No.
It's assault, that is.
Oh, don't be so pathetic.
Come on, then.
If you wanna fight, let's go.
What did you say? You little (Muttering) All right, Walker.
You've asked for this.
Stay behind after class.
I thought you'd given up.
I thought Lorna didn't like you smoking.
Lorna and I have decided to separate.
Don't be daft.
You've only been married ten minutes.
- Oh, Tom, I'm sorry.
- It's all right.
Is there nothing you can do to patch it up? No.
I just thought I'd let you know before the school grapevine gets hold of it.
just keep it to yourself, though, yeah? Lorna's a bit funny about telling people.
My divorce was ages ago, but I know how hard it can be.
If you ever need a pint Thanks, jack.
(Woman ) Ahem.
Yeah, I need to speak to David Farrow.
Yeah, it's Donte Charles.
Y Look, erm just tell him I wanna change my plea.
To guilty.
Keep to the left, please.
- Is this our offender? - Hm.
Multiple offender, actually.
- What's he done? - Failing to turn in homework, falling asleep during class, using foul and abusive language, including threats of violence.
Now, if you'll excuse me, I need a coffee.
He's all yours.
If you ask me, he's a little junkie.
You know the new rule about wearing hoods in school.
- What do you have to say for yourself? - He's lying.
Lying, eh? - What's wrong with your eyes? - Nothing.
- I haven't done nothing wrong.
Can I go? - Come with me.
Eh? I think you mean "Yes, sir.
" - Hi.
- Hi.
You all right? Yeah.
I was just thinking maybe I should start looking at flats.
I mean, it could take a while, so Yeah, definitely.
The sooner the better, really, don't you think? Yeah.
Absolutely.
(Grantly) Bloody upper-class twit.
We'll see how he deals with Zak Walker.
and I've got to listen to Treneman's rubbish.
I suppose you've heard about my break-in, have you? Oh, yeah.
Any idea who's to blame? I only wish I did.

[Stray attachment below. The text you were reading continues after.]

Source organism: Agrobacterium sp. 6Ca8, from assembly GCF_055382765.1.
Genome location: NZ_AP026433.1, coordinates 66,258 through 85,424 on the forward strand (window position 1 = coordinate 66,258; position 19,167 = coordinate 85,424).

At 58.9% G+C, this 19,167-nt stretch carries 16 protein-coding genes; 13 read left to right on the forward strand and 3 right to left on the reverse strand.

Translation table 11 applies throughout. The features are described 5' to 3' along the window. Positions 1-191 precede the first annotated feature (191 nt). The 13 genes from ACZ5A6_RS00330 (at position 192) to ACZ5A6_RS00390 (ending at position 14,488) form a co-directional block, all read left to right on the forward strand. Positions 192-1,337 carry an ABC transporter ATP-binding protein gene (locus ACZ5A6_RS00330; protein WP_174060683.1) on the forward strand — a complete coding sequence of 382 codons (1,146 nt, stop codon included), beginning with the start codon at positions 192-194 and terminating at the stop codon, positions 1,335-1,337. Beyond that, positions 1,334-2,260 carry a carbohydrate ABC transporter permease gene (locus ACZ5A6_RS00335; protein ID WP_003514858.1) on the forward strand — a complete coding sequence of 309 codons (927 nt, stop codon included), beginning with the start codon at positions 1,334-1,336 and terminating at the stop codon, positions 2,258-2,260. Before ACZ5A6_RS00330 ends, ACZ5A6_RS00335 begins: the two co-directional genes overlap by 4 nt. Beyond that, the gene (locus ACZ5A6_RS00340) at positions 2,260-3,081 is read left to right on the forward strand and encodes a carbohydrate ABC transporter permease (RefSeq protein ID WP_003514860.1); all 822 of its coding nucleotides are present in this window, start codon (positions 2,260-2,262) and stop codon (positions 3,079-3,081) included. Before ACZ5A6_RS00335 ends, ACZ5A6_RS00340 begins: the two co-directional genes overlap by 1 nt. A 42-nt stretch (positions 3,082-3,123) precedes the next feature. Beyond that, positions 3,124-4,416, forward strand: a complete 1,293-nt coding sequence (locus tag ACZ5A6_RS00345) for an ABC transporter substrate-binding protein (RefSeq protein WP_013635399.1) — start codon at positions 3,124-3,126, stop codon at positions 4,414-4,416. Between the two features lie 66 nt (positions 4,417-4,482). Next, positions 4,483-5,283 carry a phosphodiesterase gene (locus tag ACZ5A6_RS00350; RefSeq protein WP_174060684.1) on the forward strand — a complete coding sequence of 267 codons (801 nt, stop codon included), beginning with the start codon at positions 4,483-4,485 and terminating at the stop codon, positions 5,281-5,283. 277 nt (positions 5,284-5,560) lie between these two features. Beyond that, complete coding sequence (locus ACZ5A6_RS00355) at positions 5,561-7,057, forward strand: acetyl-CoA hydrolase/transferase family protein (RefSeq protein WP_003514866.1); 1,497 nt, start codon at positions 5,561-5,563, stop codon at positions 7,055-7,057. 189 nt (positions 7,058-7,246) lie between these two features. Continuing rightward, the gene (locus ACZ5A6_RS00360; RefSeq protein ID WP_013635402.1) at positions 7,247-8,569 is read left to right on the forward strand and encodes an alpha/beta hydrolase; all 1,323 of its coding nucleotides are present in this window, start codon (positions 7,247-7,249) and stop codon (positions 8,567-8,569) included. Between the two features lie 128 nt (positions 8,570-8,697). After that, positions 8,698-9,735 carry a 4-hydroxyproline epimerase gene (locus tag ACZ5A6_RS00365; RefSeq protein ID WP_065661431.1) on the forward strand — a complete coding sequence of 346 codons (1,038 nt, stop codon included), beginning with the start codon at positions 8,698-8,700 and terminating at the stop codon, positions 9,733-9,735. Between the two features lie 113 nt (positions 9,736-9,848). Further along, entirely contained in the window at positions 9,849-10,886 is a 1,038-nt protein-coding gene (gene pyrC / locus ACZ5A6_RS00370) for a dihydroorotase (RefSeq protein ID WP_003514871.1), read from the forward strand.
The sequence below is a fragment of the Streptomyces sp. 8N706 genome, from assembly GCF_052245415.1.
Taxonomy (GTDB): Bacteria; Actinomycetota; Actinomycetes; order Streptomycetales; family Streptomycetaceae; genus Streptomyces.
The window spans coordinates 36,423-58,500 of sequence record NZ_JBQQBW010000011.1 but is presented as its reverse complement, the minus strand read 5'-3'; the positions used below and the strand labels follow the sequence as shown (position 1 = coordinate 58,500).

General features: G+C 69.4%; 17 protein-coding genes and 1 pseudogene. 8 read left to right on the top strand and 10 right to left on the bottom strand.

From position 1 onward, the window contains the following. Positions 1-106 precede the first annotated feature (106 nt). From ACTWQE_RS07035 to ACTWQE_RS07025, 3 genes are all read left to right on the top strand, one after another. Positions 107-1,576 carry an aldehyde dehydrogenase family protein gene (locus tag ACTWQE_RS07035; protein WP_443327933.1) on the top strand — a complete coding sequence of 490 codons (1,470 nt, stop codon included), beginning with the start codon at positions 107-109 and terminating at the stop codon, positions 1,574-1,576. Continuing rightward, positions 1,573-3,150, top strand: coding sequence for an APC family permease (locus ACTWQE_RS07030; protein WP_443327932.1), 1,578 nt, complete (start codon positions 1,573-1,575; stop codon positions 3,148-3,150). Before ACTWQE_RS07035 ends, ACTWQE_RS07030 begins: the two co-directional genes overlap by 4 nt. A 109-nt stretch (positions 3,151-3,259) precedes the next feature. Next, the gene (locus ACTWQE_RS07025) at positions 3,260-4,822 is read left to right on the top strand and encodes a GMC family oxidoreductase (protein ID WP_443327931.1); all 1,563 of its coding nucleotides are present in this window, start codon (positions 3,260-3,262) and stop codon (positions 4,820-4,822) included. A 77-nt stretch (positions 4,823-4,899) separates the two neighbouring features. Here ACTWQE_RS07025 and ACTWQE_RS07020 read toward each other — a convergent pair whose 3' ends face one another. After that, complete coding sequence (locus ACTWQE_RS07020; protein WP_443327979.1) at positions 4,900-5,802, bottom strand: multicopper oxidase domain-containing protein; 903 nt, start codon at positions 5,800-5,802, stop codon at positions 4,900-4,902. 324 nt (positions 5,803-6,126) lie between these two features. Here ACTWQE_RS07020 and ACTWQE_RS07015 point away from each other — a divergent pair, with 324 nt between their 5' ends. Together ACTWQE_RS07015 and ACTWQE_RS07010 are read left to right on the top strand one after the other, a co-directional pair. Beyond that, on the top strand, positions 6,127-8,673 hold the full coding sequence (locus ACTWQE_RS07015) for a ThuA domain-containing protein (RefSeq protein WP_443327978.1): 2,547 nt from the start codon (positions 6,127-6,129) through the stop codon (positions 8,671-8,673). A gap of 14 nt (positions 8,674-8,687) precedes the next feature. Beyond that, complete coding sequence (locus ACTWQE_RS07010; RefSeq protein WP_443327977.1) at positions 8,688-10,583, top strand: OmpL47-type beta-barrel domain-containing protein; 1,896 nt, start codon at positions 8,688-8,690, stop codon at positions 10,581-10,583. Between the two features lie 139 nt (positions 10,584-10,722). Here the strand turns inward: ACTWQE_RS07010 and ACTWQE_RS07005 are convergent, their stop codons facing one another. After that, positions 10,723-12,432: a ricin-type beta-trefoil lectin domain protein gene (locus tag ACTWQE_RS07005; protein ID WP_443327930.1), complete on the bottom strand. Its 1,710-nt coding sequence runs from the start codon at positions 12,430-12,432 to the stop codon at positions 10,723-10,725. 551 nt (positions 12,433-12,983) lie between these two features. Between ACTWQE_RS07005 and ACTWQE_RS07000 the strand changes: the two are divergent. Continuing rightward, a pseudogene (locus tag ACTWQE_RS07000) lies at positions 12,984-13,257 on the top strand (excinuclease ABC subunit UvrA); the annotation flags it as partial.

All that time and effort wasted.
Mind you, chances are it's the house system that's to blame.
You mean Treneman's house system.
Another nine-day bloody wonder.
Izzie.
I've had a phone call from the police station.
They'd like you to go and pick up Chlo.
Do you have a few minutes, Miss Campbell?.
Certainly, Mr Treneman.
Coming down with the flu, are you, Zak? I'm not too sure I like the look of him.
- I think we should search him.
- You're not allowed.
Then you're gonna have to wait here until we call the police.
No.
It's true, Miss.
I went to t'chemist, got some of those caffeine pills.
You know.
To keep me going.
Zak, you do not use stimulants of any kind in this school.
You can get a coffee in t'canteen.
It's same thing.
- That's not the point.
- I'm gonna have to write to your mum.
I'm sure she's not aware of what you've been up to - lying, bringing drugs to school.
If they're drugs, how come you can buy them without a doctor's line, then, eh? Don't you dare question us.
Come on.
Off to the cooler till we decide what to do with you.
- No! I've got to - Got to what? Nothing.
Hi.
You, er, wanted to see me.
Yes.
Now, however it happened the fact remains that we're a bunch of coursework down.
So they're going to have to do it all over again.
- But they can't.
I - Are you suggesting that we register these grades without the coursework to back it up? Well, surely a letter explaining what happened would suffice.
They'll do it again.
Starting today.
And I'll be supervising.
OK, guys! Settle down! Can I please have a bit of hush? Guys, please! Listen! I've got some bad news.
Some very bad news indeed.
It appears there's been a break-in.
And all of your coursework's been stolen.
So I'm sorry, there's no option.
You're all gonna have to do it again.
- (Complaining) - I'm not doing it again! Listen.
I know you would normally do this at home, but we have to get the marks in.
So Mr Rimmer has laid aside some time this afternoon for you all to do it.
- (Angry talking) - This is crap.
I got a B! (Booing) Well, that's all the HoDs informed about the LEA visit.
How are they taking it? Things are looking up, though.
I've just walked the upstairs corridor - there's only one abscondee reported.
- Only one? - Zak Walker.
(Bell) Really? According to our records, she does work there.
Mm.
OK, well, thanks for your help.
Bye-bye.
- He's vanished.
- How? Apparently, julie turned her back for two seconds.
Gone.
What's the latest? - Zak Walker's done a runner.
- From the cooler.
Oh, brilliant.
You know, it would be good to have a discipline system that didn't cause bad behaviour.
If you ask me, the boy absconded because he needed a fix.
If you ask me, you've got no idea what you're talking about.
- It's pretty obvious what's going on here.
- Yeah.
You're jumping to conclusions when you've got no evidence to support them.
We can't seem to get in touch with Zak's mum.
Maybe she's the one that's done the runner.
Well, it doesn't look like anyone's taking care of him.
Well, we need to get to the bottom of this.
With this inspection next week, I can't afford to have kids disappearing willy-nilly.
What d'you want us to do? A crawl of the neighbouring crack dens? Or we could just try knocking on his front door.